On April 18th last week, the Crane Trust bison herd welcomed a new member. The birth of this calf is the launch of the new calving season here at the Crane Trust. He/she was likely born early in the morning and is settling into its new home on the prairie. Bison calves are often called “cinnamons” due to their coloring when they are young. Last year, the first calf was born on April 23rd and we had a total of 31 new calves. We are anxious to see how many will join the herd this year -- last year’s births drove the total count for the herd to a record 110.
Once a heifer becomes pregnant, the gestation period is not always predictable. This is due to the fact that a mother bison can actually delay birthing, depending on her physical condition and stress level. Several factors can dictate when a calf is born. For example, storms and changes in atmospheric pressure can affect the timing of the birth; the calf might be born before a storm, or its birth may be delayed until afterward. In general, the gestation period for bison is nine and one-half months.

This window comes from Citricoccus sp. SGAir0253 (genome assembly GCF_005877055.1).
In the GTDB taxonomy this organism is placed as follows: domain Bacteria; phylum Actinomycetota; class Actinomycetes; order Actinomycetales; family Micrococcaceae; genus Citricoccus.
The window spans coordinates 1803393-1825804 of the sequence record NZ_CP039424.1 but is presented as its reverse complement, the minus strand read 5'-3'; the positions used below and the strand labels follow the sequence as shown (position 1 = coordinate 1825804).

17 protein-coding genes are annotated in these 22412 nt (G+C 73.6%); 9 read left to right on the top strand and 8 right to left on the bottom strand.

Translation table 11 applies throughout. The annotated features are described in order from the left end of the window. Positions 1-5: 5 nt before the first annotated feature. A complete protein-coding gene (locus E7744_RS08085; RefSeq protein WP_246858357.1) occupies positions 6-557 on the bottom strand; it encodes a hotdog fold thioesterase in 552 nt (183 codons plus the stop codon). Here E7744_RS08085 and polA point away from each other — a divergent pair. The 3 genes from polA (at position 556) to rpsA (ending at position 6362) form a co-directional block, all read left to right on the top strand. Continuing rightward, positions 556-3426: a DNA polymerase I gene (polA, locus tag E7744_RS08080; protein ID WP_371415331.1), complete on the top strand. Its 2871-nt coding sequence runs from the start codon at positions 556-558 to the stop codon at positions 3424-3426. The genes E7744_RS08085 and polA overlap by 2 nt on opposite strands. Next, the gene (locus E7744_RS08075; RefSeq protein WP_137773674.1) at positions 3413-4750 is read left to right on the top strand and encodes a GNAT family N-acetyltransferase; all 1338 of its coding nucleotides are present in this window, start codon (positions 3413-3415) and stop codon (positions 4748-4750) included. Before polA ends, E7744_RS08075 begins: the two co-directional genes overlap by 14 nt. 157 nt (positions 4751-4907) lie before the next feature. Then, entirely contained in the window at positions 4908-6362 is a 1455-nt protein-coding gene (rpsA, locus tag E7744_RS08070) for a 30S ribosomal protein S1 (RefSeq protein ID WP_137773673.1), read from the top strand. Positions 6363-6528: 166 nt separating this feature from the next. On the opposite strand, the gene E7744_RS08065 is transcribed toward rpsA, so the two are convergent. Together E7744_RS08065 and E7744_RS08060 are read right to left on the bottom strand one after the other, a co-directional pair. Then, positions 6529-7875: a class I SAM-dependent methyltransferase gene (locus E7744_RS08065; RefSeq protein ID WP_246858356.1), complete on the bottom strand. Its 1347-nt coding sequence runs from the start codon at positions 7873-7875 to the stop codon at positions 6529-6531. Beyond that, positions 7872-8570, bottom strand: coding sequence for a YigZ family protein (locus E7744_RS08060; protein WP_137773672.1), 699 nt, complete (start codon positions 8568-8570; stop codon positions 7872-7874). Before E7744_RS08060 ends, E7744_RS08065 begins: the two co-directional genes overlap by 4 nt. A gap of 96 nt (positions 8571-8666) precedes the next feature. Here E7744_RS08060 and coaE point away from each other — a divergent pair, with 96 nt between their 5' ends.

Under normal conditions bison have their calves from mid-April through June, here at the Crane Trust, although we have seen births as early as the end of March. Last year our final calf came in early October. This is not completely unusual, as young female bison (heifer) can come into heat later in the year if they are not mature enough during the initial rutting period. Each year we experience something new with the Crane Trust herd so stay tuned for updates!